In Praise of Taxes


It’s tax day*! Yaaaayyyyy! I love taxes!  Ok, maybe love is too strong a word. I respect taxes and I don’t mind paying them.

Like most people, I pay federal and state income taxes. They come right out of my paycheck alongside my Social Security and Medicare contributions. I also pay a county tax that comes right out of my check. I pay property taxes on my house as part of my monthly mortgage payment. I pay sales taxes, via Target and Trader Joe’s mostly. Oh, and gasoline taxes. I probably pay some other taxes too but they’re not obvious. And I feel ok about all of those taxes. They don’t bother me.

You think I’m nuts, don’t you? Or you think I’m just paying lip service to this because I’m a tax-and-spend, big government liberal? Well, yeah, that’s true but I also like taxes because I’m disorganized, lazy and cheap.

My tax dollars go to pay for community services at every level of government. Some I use, some I don’t. Some I like, some I don’t. But I also don’t have to think about most of them because the governments take care of them for me. If they didn’t, if I wasn’t paying taxes to cover their costs, I would spend all of my time paying for subscriptions to private entities that would provide the services for which I now rely on the government.

For example:

  • Tuition for private schools
  • Additional tuition for services in the event my child needs special services such as psychological evaluations, special needs instruction, etc.
  • Subscription to a private library service or I’d have to buy all my books
  • Membership to a private park, which would limit the number of parks we can go to
  • Tolls on all roads imposed by private road management companies
  • Subscription to a local fire emergency service
  • Subscription to a local crime prevention and investigation service
  • Subscription to a prison corporation to warehouse any criminals caught by my local crime service
  • Subscription to a trash collection service
  • Fees for a private militia to provide military level support against foreign invasion
  • Subscription to an ambulance service
  • Subscription to a private mass transit service or an increase in costs related to driving and parking in absence of public mass transit
  • Subscription for water treatment and sewer systems that would rise to market rates without a public subsidy
  • I’m not exactly sure how I’d pay for services that provide safety inspections for food and consumer goods. Maybe private inspection corporations would create agreements with producers to inspect their goods and give them a seal of approval and I could pay a subscription to the inspector service? That would probably limit the number of goods I’d consider acceptable for purchase since I’d only have access to the information generated by my service and word of mouth from other individuals because the investigative services wouldn’t want the products to advertise their approvals since that would obviate the need for individuals to pay the subscription fees.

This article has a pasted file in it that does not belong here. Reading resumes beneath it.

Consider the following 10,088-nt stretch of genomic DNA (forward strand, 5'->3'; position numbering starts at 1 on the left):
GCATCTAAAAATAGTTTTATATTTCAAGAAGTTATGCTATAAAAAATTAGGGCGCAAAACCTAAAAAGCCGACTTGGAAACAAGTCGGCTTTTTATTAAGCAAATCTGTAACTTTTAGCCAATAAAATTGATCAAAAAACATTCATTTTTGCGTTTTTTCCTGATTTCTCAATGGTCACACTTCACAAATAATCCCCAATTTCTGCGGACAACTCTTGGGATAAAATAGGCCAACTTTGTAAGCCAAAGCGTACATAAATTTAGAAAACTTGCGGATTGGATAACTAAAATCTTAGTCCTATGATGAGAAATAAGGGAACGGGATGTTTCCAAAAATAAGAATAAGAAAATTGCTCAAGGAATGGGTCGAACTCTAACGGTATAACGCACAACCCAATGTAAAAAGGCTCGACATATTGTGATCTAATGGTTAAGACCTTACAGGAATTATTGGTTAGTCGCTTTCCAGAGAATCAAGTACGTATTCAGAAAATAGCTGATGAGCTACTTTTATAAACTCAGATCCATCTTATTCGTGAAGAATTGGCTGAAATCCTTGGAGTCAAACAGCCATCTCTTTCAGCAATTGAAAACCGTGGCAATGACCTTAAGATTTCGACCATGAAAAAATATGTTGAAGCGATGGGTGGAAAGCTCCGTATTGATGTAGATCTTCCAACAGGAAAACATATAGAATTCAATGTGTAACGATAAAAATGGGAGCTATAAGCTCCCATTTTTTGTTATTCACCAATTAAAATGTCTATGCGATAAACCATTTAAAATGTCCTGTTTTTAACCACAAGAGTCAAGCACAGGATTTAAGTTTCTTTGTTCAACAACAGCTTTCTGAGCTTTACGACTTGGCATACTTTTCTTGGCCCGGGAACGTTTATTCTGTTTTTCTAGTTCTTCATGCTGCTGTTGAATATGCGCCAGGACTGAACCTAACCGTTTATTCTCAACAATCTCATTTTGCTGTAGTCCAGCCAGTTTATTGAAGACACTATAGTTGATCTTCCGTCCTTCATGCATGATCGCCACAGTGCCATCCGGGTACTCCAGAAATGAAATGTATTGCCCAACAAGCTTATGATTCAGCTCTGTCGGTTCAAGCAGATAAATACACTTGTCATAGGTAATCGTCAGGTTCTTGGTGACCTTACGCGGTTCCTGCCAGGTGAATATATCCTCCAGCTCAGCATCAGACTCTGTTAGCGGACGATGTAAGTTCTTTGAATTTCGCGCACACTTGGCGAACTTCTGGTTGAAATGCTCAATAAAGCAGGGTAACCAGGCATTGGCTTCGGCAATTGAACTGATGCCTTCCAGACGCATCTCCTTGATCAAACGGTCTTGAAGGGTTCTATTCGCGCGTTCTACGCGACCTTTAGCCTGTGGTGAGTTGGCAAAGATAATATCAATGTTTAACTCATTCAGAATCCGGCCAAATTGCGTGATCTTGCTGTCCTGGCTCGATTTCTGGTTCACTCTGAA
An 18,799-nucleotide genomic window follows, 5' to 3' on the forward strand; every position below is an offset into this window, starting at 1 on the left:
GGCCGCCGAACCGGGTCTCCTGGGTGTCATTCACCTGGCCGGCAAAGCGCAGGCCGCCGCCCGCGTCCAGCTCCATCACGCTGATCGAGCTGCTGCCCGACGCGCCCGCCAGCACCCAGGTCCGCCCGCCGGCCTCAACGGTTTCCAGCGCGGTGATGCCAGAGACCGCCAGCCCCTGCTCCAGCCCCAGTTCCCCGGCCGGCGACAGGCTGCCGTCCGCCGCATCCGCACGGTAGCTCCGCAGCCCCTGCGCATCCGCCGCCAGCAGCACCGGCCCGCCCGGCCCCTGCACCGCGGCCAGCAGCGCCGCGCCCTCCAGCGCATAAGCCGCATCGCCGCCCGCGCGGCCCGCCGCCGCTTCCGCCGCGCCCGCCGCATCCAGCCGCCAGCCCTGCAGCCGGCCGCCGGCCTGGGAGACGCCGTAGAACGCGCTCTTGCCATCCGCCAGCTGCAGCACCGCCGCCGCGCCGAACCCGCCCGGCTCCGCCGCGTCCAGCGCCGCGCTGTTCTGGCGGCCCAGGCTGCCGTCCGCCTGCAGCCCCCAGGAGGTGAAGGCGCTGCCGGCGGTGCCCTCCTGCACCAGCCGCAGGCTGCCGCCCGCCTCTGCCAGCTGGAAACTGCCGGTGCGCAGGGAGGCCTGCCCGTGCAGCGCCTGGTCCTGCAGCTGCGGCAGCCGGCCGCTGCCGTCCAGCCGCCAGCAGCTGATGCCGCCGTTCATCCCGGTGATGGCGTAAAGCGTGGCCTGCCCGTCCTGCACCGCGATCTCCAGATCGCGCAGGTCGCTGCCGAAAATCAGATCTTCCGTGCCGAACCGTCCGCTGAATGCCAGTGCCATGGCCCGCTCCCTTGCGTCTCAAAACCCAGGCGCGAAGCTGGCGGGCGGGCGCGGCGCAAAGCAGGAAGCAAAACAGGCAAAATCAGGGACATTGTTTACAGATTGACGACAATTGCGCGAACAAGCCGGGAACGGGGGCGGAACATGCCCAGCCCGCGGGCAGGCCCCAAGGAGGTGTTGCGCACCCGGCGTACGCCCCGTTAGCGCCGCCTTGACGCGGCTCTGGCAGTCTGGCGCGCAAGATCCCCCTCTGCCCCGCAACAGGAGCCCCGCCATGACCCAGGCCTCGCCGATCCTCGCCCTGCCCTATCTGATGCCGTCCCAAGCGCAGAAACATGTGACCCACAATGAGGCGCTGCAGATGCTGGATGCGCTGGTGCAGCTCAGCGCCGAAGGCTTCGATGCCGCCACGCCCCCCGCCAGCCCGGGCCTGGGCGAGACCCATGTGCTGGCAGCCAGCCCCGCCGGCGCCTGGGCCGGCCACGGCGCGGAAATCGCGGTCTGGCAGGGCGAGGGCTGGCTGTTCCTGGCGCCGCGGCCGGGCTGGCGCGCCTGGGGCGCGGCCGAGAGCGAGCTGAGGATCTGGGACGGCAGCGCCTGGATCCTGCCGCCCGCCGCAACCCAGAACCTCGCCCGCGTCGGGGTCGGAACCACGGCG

• As for guaranteeing clean air and water, the only choice would be to move to privately incorporated areas that prioritize environmental concerns and have buffers in place to guard against the creep of manufacturing and commercial enterprise that would be allowed to set up shop anywhere without public zoning bodies in place to limit them.
  • And for travel, forget trains. Amtrak would crumble with its government subsidy. And airlines,  having to foot the bill for air traffic controllers and without pesky regulations on price controls would shoot fares into the stratosphere.
  • Since travel would be out of the question,  I’d have to talk to far away friends and family over Skype, which would be loaded with pop-up ads filled with misleading information since no federal communications oversight would take place to prevent companies from lying about their products. Ads would be everywhere, most likely. Tobacco ads, porn ads, liquor ads, you name it.  Just try to keep your kids from seeing them. There won’t be any PBS to turn to for escape.

Those are all the things I can think of right offhand. I’m sure I’d have to buy into other services as they came to my attention. I’d spend all my time evaluating providers, comparing costs, and writing checks. Big checks, most likely since without public anti-trust regulators in place, monopolies on services would run rampant and drive out any costs savings associated with competition in the private sector.

If I had any money left over after paying for basic costs of living plus all the add-ons that make life safe and pleasant, I’d have to increase all my charitable giving in order to live with myself. I’d give to programs for the elderly, low-income children, and job training for people who were shut out of the educational system due to inability to pay. I’d give money to medical research too since the other option would be to hope that I only get very common ailments like diabetes and erectile dysfunction which are profit leaders for drug companies.

OH! And I’d have to save a shitload for retirement as well. No Social Security. Or Medicare. So my health insurance costs would just keep increasing as I age and my health becomes less profitable for private insurers.

Of course, that’s all assuming I have enough to pay for any of this stuff at all. Maybe they’d be kind and offer sliding scales based on percentage of income. More likely they won’t. Private industry isn’t really known for that, what with the profit motive in place. I’d have to pay full retail for what services I deem essential and I’d just need to hope that there’s a subscription option that I can afford and that they don’t raise costs beyond my means over time. If not, I’m shit out of luck.